The endodermis is a key cell layer in plant roots that contributes to the controlled uptake of water and mineral nutrients into plants. In order to provide such functionality the endodermal cell wall has specific chemical modifications consisting of lignin bands (Casparian strips) that encircle each cell, and deposition of a waxy-like substance (suberin) between the wall and the plasma membrane. These two extracellular deposits provide control of diffusion enabling the endodermis to direct the movement of water and solutes into and out of the vascular system in roots. Loss of integrity of the Casparian strip-based apoplastic barrier is sensed by the leakage of a small peptide from the stele into the cortex. Here, we report that such sensing of barrier integrity leads to the rebalancing of water and mineral nutrient uptake, compensating for breakage of Casparian strips. This rebalancing involves both a reduction in root hydraulic conductivity driven by deactivation of aquaporins, and downstream limitation of ion leakage through deposition of suberin. These responses in the root are also coupled to a reduction in water demand in the shoot mediated by ABA-dependent stomatal closure.
Both Casparian strips and suberin lamellae, two extracellular hydrophobic barriers located in the wall of endodermal cells of the root, are thought to play important roles in restricting the free diffusion of solutes and water (reviewed in1,2). Casparian strips act as apoplastic barriers not only to block solutes moving into the xylem through the free space between cells, but also to prevent their backflow from the stele to the apoplast of the cortex3,4,5. Suberin lamellae, due to their deposition between the endodermal plasma membrane and secondary cell wall, do not block aploplastic transport but rather limit transcellular transport of nutrients6,7 and possibly water at the endodermis. Cross talk between the Casparian strip and suberin lamellae exists, with suberin being deposited in response to disruption of Casparian strips3,4,5,7,8. These extracellular barriers are therefore at a cross-road between control of mineral nutrient and water uptake. However, the mechanisms that allow plants to integrate both these barrier functions to enable the simultaneous uptake of sufficient water and mineral nutrients remain underexplored.
The dirigent-like protein Enhanced Suberin1 (ESB1) functions in the correct formation of Casparian strips by allowing the lignin, deposited at the Casparian Strip Domain through the action of Peroxidase64 (PER64) and the Respiratory Burst Oxidase Homolog F (RBOHF)9, to form into a continuous ring3. In the absence of this dirigent-like protein defective Casparian strips are formed along with enhanced and early deposition of suberin in the endodermis3. A similar pattern of Casparian strip disruption and response is also observed when the Casparian Strip Domain (CSD) is disrupted through the loss of Casparian Strip Domain Proteins (CASPs)3. These changes lead to systematic alterations in the profile of mineral nutrients and trace elements accumulating in leaves, and this phenotype provided the first tool for identification of genes involved in Casparian strip development10. Detection of the diffusible vasculature-derived peptides CASPARIAN STRIP INTEGRITY FACTORS 1 & 2 (CIF1 & 2) through interaction with the SCHENGEN3 receptor-like kinase is what drives this endodermal response to loss of Casparian strip integrity4,11,12.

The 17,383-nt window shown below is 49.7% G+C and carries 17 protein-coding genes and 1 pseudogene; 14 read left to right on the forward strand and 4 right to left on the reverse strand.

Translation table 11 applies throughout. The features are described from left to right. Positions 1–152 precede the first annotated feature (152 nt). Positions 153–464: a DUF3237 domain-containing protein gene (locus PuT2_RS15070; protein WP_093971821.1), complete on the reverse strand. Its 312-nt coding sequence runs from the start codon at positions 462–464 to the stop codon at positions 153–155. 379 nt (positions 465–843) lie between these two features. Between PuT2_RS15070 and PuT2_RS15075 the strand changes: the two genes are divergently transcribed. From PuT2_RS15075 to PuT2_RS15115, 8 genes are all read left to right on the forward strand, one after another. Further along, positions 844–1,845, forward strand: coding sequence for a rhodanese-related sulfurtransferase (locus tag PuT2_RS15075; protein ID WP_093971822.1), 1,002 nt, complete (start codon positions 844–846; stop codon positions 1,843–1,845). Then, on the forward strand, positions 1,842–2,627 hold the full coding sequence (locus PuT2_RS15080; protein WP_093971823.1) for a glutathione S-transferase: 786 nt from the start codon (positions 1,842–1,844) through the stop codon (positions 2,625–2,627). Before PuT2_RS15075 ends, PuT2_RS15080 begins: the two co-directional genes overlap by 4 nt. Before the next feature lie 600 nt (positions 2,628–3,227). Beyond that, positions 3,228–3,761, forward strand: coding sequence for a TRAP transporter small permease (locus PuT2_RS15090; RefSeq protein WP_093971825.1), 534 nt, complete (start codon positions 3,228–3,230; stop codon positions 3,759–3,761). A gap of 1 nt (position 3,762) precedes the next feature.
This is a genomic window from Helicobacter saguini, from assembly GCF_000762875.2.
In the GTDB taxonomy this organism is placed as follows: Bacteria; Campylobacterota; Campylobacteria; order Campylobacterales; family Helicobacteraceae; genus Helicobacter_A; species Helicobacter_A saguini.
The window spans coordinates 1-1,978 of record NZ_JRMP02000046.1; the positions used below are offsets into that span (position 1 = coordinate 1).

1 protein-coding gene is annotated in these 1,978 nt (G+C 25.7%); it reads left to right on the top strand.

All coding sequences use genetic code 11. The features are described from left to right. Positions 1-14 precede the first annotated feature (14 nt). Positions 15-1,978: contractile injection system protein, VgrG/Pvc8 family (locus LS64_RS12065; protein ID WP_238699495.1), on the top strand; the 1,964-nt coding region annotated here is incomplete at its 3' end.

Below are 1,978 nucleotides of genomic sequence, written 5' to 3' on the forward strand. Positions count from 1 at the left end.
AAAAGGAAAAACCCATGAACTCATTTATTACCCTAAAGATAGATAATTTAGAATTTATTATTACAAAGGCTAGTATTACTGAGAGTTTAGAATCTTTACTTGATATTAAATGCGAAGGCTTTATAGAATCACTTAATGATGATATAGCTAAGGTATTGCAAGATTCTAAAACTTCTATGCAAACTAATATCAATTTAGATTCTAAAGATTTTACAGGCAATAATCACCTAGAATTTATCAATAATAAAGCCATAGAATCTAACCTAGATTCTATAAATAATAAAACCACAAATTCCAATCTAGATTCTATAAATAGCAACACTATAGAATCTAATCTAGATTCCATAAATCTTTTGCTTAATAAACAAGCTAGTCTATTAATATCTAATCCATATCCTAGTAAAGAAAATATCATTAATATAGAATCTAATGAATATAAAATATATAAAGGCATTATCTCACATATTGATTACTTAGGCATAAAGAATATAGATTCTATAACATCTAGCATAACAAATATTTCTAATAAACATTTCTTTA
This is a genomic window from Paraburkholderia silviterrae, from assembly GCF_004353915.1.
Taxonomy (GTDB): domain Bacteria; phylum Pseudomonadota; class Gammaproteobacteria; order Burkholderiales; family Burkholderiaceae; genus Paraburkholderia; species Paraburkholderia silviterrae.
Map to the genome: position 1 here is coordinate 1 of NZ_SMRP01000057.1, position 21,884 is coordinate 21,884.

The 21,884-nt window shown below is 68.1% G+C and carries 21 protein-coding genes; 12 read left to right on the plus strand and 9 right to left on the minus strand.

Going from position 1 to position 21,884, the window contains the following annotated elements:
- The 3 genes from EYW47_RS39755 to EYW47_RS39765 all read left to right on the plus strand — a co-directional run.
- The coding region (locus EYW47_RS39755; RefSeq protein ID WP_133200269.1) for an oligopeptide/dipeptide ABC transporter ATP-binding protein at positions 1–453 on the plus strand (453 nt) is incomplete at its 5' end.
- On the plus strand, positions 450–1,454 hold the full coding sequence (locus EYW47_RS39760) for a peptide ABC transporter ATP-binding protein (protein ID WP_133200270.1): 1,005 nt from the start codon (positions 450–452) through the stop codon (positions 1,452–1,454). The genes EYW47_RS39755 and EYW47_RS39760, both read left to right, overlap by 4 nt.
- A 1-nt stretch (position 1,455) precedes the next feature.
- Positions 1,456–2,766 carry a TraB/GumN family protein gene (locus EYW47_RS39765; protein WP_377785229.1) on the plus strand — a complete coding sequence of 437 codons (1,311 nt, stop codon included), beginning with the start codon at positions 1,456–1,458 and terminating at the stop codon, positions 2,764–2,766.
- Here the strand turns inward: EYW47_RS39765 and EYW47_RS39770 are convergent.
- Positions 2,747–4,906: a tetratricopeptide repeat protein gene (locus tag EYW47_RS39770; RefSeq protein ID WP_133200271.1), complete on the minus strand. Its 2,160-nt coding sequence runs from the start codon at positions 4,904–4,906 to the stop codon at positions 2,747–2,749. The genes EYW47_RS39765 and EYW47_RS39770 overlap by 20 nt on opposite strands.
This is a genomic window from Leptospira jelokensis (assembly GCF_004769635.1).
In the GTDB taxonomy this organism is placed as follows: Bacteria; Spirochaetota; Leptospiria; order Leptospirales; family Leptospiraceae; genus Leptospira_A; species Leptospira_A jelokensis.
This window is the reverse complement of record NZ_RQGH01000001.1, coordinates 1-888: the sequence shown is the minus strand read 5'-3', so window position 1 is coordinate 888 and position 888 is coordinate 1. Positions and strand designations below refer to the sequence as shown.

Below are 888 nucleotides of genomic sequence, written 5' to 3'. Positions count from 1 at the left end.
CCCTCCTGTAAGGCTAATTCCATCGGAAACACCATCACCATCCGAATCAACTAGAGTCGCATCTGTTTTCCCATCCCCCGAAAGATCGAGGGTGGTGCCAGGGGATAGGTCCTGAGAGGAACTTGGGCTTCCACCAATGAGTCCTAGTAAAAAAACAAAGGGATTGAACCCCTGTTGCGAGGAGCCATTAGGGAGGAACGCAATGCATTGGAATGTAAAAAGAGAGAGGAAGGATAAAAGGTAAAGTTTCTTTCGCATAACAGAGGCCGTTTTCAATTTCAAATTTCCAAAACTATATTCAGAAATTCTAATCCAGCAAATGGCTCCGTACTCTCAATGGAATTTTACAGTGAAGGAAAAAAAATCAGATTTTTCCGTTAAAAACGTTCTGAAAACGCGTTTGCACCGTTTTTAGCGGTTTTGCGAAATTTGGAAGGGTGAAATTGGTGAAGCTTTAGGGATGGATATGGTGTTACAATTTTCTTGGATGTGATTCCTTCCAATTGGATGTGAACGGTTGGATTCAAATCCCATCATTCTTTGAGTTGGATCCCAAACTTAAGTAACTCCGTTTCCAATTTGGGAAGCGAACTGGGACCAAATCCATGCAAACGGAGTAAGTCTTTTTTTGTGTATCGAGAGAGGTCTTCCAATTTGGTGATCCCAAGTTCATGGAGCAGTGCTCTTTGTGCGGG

Here, we report that detection of a loss of Casparian strip integrity at the root endodermis by the CIFs/SGN3 pathway leads to an integrated local and long-distance response. This response rebalances water and mineral nutrient uptake, compensating for breakage of the Casparian strip apoplastic seal between the stele and the cortex. This rebalancing involves both a reduction in root hydraulic conductivity driven by deactivation of aquaporins, and limitation of ion leakage through deposition of suberin in endodermal cell walls. This local root-based response is also coupled to a reduction in water demand in the shoot driven by ABA-mediated stomatal closure.
Results and Discussion
Loss of Casparian strip integrity leads to enhanced suberin deposition
The dirigent-like protein Enhanced Suberin1 (ESB1) functions in the formation of Casparian strips by allowing the correct deposition of lignin at the Casparian strip domain. The enhanced deposition of suberin in the esb1-1 mutant with disrupted Casparian strips can clearly be observed using the lipophilic stain Fluorol Yellow 088 (FY 088) close to the root tip (Fig. 1a), and this can be quantified by counting the number of endodermal cells after the onset of cell expansion to the first appearance of yellow fluorescence (Fig. S1a). This early deposition of suberin is also verified by the clear correspondence of FY 088 staining with enhanced promoter activity of known suberin biosynthetic genes13, including GPAT5 monitored through both GUS staining and GFP fluorescence (Fig. 1a), and also others through GUS staining (FAR1, FAR4, FAR5, GPAT5) (Supplementary Fig. S1a,b). This is further reinforced by the enhanced expression of known suberin biosynthetic genes (FAR1, FAR4, FAR5, GPAT5, HORST and MYB41) in esb1-1 relative to wild-type (Supplementary Fig. S1c).